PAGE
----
Modelling with distributed spaces

Photograms – At the start of the 3D digital, Photogrammetry modelling process, a single still photograph is ‘stitched’ to another; this ‘action’, is repeated until a multiple alignment of images forms an image circle. In order to permanently fuse this newly shaped arrangement, the images pass through a two-part cloud formation process – first part ‘point’, followed by a ‘dense’, second stage ‘mesh’ sequence. By drawing parallels with natural occurring phenomena, the terminology ‘cloud’ and ‘mesh’, allows us to pre-visualise a non-visible computation sequence. This process has multiple, cross-disciplinary applications for both capturing and modelling objects, people and spaces.  The open/source technology might be a useful tool for distributed cultural, community spaces in São Paolo and was introduced in the Photogrammetry Workshop delivered during two events and follow up visits to cultural spaces in December in 2017, ‘Distributed Spaces 1: Favelas Arise’ and ‘Distributed Spaces 2: Occupied Houses Convene.’

Workshops – During our workshops and through our shared exchange, more often sat in a circular or square configuration our attention was drawn to the importance of each square metre of floor that were using. On each of our visits we made a very short image capture of the areas of ground that we exchanged across. These were processed into Photogrammetry models that documented the grounds of our exchange. In total there are nine, we are aware that due to the perpetual threat of eviction and displacement that each group introduced us to, that these grounds might have already been lost.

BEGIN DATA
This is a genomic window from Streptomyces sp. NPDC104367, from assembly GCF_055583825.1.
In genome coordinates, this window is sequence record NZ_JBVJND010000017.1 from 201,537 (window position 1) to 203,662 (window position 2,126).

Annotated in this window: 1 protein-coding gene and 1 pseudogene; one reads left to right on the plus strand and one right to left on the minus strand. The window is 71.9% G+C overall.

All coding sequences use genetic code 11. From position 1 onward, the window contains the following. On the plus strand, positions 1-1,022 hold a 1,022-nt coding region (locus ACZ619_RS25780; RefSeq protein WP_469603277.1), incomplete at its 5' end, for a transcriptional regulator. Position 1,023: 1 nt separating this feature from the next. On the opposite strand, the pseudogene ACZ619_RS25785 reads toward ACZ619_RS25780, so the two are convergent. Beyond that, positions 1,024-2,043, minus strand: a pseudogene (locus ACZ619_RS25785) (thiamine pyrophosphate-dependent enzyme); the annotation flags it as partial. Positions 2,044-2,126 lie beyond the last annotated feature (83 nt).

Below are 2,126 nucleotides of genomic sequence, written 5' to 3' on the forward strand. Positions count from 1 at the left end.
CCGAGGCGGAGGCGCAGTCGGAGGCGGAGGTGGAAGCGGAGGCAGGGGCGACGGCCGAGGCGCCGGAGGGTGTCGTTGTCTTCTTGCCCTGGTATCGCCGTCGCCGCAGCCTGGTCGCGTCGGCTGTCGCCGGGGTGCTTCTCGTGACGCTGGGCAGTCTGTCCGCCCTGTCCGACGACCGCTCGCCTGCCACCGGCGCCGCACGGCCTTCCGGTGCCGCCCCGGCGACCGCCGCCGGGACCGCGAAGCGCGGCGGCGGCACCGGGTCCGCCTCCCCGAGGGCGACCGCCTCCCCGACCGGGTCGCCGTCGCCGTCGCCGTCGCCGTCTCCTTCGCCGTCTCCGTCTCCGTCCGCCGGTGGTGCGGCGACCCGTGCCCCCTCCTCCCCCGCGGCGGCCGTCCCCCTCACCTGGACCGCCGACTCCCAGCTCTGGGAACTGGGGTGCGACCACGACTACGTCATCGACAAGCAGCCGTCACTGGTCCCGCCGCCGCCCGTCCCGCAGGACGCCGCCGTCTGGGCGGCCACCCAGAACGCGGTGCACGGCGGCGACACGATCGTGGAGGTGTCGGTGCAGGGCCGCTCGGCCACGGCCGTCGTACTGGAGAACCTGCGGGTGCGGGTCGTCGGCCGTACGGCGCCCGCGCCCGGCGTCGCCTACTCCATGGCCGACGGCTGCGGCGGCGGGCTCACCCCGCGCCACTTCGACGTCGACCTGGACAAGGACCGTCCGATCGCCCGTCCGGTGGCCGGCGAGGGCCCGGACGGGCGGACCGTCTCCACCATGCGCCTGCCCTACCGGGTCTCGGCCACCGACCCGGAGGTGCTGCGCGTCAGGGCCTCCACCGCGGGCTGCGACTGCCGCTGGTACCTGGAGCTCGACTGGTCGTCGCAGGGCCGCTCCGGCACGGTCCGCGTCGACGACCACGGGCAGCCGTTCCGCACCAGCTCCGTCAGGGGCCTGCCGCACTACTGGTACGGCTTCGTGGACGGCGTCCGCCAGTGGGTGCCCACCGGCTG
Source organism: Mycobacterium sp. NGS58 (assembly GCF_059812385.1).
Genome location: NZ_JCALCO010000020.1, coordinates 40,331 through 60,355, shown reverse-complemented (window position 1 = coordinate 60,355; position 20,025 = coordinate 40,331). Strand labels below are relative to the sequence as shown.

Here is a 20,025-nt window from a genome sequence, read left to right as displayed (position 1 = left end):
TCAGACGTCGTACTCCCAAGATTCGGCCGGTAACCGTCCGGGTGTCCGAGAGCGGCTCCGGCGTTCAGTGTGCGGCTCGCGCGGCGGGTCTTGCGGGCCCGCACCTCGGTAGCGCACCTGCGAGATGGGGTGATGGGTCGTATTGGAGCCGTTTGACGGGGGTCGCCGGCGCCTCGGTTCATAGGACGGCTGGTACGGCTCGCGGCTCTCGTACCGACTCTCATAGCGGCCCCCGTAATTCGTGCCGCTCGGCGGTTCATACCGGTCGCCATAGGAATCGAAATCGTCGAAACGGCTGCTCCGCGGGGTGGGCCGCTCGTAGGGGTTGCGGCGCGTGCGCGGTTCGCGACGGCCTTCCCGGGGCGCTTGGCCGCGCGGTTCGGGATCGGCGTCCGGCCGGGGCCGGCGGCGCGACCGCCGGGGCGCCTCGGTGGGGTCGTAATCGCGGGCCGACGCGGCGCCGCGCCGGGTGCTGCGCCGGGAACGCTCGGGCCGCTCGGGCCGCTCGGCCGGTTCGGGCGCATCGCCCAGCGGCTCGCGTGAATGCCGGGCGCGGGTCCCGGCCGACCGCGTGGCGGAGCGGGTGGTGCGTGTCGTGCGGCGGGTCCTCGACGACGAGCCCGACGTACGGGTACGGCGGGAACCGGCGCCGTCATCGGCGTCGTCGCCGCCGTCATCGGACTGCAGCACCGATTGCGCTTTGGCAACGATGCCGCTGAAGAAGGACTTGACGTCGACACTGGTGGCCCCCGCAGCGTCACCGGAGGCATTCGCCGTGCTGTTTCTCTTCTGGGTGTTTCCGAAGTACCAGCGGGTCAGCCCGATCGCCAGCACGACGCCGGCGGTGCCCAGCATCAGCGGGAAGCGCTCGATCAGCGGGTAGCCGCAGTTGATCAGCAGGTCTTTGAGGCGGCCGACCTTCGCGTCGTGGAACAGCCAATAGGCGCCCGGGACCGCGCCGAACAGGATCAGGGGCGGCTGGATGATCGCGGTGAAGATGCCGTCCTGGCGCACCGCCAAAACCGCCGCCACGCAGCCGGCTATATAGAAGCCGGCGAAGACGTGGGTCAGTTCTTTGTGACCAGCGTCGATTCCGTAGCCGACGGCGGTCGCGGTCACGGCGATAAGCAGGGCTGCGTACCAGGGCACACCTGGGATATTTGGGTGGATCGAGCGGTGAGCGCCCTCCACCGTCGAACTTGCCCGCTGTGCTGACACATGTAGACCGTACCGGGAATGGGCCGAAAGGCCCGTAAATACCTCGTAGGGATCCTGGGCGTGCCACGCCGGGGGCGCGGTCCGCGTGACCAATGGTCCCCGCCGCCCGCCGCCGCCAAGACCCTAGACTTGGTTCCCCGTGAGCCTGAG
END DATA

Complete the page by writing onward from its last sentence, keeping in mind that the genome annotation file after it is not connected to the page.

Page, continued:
Future Work –  By revisiting the first processing stage of Photogrammetry, when one image is ‘stitched’ to another and through linking this technical process, with the situation of distributed spaces across São Paulo.   Photogrammetry could be used to document small sections of the grounds, recording the spaces that facilitate exchange; similar to the technical alignment of one image with another; each of the modelled floors could be configured into one continuous ground. During the second mesh formation stage, when viewed on a computer screen the mesh appears as a multiple alignment of faces with each vortex linking to form an expanded mesh network.

We hope that the Mazi network builds and by capturing the grounds that each group meets upon; having a visualising system that links them together, could become an integral application of the Photogrammetry tool and allow for the grounds to be permanently virtually aligned.

see connected grounds